As he finished speaking, messengers arrived informing Vespasian that the emperor had died and that the Roman senate had proclaimed him Caesar. Vespasian was so impressed by Rabban Yochanan’s insight that he offered to fulfill three requests.

“Give me Yavneh and its sages,” asked Rabban Yochanan. He also requested special protection for the family of the sage Rabban Gamliel, and a doctor for Rabbi Tzaddok, who had been fasting daily for the sins of his generation and had grown dangerously weak and frail.

And so Rabban Yochanan asked for Yavneh, a yeshiva in an obscure village to be sure, but one sufficiently distant from the centers of Roman authority for the sages to seek refuge and rebuild Torah for the next generations.

It was Rabban Yochanan’s foresight that preserved the oral Torah, established the academies that served as a foundation of rabbinic authority, and ensured that Torah could become great once again.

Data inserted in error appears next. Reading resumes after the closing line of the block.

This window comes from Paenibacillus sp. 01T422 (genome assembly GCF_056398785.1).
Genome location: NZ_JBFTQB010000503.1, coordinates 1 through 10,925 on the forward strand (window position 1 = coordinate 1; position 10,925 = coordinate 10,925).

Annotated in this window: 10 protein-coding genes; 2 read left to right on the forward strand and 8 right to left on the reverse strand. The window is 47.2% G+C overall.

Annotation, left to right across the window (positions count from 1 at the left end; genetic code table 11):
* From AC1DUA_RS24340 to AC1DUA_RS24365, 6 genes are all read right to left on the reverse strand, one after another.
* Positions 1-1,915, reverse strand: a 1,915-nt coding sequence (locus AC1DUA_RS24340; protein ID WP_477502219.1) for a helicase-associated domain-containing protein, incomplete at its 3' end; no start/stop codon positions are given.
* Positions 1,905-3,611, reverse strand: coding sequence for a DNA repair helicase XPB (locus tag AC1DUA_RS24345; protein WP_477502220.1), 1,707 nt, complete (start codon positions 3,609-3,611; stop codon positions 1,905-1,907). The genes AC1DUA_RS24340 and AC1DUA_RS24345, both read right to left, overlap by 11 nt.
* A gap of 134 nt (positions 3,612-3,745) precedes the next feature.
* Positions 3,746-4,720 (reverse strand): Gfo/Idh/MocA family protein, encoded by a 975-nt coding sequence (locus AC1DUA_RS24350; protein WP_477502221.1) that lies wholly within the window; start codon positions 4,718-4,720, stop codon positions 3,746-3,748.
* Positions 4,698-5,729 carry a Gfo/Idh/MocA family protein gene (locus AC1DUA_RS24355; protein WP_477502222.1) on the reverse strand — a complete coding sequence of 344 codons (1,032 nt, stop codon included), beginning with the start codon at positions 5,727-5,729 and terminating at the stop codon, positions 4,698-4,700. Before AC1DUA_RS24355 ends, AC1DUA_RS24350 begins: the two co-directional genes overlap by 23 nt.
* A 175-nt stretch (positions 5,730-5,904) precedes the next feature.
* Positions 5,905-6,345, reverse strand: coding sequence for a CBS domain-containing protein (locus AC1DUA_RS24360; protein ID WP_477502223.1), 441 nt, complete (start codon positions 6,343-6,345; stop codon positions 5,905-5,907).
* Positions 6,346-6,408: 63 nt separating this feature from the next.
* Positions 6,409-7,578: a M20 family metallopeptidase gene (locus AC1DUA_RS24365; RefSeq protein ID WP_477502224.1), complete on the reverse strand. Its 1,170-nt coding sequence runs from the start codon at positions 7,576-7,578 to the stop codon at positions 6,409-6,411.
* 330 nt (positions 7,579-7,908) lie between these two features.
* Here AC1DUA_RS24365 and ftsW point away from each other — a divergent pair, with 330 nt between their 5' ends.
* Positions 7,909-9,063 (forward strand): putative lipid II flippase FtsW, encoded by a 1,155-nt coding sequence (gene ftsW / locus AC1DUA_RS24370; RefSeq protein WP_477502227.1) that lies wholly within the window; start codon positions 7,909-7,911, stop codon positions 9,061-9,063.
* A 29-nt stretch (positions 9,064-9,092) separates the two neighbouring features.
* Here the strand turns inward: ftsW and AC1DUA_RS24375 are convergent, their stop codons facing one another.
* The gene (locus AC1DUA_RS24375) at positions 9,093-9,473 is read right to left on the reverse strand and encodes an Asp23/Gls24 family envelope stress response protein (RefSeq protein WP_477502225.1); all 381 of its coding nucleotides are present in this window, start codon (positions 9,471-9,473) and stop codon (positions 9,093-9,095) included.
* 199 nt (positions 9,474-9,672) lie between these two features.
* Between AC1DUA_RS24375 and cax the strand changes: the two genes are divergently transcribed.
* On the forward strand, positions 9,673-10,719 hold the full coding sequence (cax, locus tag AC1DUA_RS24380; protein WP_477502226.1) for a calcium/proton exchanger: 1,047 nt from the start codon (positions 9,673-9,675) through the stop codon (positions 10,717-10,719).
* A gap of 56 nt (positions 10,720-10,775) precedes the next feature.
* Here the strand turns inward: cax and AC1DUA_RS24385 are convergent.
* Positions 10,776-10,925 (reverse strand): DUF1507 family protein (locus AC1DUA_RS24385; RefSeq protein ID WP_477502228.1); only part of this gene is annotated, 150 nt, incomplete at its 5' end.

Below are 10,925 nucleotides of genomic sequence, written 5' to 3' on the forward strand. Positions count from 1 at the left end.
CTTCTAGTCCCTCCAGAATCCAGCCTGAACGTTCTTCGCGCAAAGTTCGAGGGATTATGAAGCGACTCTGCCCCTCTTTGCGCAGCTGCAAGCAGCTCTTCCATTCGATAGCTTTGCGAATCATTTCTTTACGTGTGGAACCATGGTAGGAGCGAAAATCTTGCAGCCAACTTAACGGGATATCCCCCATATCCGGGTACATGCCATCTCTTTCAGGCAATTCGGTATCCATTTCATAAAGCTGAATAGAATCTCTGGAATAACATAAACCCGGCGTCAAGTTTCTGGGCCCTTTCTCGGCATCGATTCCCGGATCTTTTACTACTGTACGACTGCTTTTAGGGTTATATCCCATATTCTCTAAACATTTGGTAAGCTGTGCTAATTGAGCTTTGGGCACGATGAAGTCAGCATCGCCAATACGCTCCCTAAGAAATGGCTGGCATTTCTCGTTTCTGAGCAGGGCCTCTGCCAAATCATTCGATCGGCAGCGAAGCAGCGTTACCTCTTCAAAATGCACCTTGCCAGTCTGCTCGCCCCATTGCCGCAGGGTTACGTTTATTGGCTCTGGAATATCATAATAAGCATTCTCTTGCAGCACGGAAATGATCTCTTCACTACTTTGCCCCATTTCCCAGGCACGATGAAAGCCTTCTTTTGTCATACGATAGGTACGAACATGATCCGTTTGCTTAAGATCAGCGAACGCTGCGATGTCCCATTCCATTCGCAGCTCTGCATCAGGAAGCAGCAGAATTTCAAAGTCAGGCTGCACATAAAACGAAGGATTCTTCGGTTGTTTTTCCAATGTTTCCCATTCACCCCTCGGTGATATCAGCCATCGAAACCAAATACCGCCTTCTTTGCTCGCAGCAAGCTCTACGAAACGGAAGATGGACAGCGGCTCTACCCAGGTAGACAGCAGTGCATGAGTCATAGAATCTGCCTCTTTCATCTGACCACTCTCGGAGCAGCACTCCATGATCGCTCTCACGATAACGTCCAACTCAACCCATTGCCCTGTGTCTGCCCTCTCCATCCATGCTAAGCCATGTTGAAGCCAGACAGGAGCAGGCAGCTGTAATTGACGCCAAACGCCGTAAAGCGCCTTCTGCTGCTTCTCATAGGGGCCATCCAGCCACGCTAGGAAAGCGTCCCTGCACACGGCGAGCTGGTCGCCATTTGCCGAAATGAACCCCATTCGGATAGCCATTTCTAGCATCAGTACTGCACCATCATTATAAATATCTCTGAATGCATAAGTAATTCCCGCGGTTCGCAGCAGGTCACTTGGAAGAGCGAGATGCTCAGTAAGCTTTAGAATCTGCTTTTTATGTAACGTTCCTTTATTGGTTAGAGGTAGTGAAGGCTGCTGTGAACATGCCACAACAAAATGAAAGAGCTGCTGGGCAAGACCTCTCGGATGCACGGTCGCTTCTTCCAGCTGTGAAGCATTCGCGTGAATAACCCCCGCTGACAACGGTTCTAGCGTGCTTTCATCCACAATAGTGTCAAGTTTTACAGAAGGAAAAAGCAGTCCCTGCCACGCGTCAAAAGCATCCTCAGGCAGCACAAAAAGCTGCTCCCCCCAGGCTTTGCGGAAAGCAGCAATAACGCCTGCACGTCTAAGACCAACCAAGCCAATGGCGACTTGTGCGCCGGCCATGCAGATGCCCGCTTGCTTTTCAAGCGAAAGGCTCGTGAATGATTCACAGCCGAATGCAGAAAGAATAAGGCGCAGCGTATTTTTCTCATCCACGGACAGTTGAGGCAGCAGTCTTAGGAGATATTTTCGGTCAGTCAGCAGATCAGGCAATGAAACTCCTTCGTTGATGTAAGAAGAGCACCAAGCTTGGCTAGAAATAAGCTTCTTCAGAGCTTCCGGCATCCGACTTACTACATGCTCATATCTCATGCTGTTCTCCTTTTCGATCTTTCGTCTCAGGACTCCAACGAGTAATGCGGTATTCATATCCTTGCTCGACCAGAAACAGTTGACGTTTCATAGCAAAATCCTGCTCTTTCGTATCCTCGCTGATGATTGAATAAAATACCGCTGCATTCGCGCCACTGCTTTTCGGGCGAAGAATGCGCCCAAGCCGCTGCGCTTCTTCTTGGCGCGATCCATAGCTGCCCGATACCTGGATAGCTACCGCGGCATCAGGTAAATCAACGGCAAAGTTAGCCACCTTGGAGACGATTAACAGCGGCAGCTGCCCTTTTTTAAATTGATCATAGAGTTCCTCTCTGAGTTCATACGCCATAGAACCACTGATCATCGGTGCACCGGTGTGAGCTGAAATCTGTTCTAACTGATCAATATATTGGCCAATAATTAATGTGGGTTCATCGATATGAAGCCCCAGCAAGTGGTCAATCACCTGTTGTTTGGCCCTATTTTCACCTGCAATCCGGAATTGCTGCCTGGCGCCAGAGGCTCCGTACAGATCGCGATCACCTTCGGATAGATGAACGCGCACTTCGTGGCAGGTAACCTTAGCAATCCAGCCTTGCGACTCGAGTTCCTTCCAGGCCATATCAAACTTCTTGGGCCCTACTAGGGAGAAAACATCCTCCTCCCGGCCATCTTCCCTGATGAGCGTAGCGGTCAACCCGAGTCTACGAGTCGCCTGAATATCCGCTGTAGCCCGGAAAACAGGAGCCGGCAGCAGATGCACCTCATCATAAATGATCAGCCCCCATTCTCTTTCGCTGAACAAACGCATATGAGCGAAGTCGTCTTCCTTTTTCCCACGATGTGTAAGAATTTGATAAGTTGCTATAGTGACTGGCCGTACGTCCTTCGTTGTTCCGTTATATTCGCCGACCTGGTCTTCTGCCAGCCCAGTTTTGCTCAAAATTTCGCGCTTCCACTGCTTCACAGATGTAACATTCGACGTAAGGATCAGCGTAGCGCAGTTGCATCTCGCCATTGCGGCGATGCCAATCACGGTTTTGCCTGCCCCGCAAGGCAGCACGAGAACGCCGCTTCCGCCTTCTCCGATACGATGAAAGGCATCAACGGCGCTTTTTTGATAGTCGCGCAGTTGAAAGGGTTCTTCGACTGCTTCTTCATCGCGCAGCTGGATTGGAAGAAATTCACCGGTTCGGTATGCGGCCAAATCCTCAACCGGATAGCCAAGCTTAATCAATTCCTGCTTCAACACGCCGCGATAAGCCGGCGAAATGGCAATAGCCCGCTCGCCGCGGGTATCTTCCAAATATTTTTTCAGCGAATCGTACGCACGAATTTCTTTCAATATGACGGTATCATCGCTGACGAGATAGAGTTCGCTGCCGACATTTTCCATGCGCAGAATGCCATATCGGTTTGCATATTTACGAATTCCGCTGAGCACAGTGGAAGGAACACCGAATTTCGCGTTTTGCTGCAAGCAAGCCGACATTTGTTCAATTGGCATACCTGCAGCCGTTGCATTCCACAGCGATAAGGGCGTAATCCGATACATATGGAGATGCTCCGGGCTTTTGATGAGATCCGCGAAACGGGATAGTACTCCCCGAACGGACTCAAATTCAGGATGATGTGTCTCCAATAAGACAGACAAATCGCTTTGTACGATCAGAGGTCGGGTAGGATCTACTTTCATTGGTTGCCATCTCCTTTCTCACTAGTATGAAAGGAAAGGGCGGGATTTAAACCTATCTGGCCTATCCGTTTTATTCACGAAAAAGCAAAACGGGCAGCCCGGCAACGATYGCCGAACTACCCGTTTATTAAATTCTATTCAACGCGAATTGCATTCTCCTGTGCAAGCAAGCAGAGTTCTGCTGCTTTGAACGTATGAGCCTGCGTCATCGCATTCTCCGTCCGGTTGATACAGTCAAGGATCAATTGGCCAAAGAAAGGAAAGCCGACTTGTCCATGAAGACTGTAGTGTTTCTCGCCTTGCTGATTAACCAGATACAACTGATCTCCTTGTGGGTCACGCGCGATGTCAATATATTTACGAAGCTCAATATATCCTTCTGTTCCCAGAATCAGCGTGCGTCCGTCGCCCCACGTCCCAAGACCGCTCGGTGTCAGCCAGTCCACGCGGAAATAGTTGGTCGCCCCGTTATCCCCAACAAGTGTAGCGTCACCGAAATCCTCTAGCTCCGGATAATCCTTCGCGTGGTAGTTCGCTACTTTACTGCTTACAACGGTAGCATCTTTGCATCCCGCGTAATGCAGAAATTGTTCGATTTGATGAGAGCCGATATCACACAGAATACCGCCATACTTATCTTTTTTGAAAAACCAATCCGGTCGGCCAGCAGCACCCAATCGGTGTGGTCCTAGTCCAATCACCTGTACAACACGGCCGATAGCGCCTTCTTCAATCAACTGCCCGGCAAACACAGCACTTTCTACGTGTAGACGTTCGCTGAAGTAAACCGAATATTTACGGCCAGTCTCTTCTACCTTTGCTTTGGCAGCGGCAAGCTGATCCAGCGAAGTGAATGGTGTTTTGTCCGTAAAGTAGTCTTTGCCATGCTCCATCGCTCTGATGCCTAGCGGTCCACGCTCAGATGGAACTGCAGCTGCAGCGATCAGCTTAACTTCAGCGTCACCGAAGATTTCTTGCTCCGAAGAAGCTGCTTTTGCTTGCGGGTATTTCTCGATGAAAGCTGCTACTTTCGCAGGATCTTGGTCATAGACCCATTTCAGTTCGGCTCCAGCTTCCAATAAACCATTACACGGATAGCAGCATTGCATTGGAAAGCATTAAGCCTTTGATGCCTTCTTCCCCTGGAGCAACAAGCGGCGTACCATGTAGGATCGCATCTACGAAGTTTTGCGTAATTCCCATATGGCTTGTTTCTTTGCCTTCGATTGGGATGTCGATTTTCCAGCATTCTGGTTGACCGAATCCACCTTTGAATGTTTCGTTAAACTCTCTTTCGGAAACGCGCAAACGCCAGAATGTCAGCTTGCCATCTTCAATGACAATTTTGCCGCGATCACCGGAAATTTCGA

The stories of Rabban Yochanan and Rabbi Yehuda HaNasi exemplify the centrality of people with great character and personality in the transmission of Torah. This is not to deny that Heavenly forces are at work, for surely divine inspiration and divine intervention played a central role in these events. Nevertheless, man is not just a created being but a creative one as well, and it is men and women of great intellect, personality, character and commitment that have spelled success for the Jewish people.

The Tanach and the great rabbinic works tell us of the great figures in Jewish history without whom it would be hard to imagine our survival. But the story of the Jews and Torah is also the story of Jewish men and women we don’t know, even in our generation, who quietly and tirelessly work on behalf of the Jewish people, saving lives, feeding children or sheltering families.

Like the Friends of the IDF in Maale Adumim, near Jerusalem, who in their free time raise money and collect clothes, toothpaste and other sundries, then drive north to distribute them to soldiers and reservists (it seems like such a small thing, but try going without toothpaste and toilet paper for a day).

About the Author: Scott Italiaander is a financial adviser and an attorney in Atlanta.


If you don't see your comment after publishing it, refresh the page.

Our comments section is intended for meaningful responses and debates in a civilized manner. We ask that you respect the fact that we are a religious Jewish website and avoid inappropriate language at all cost.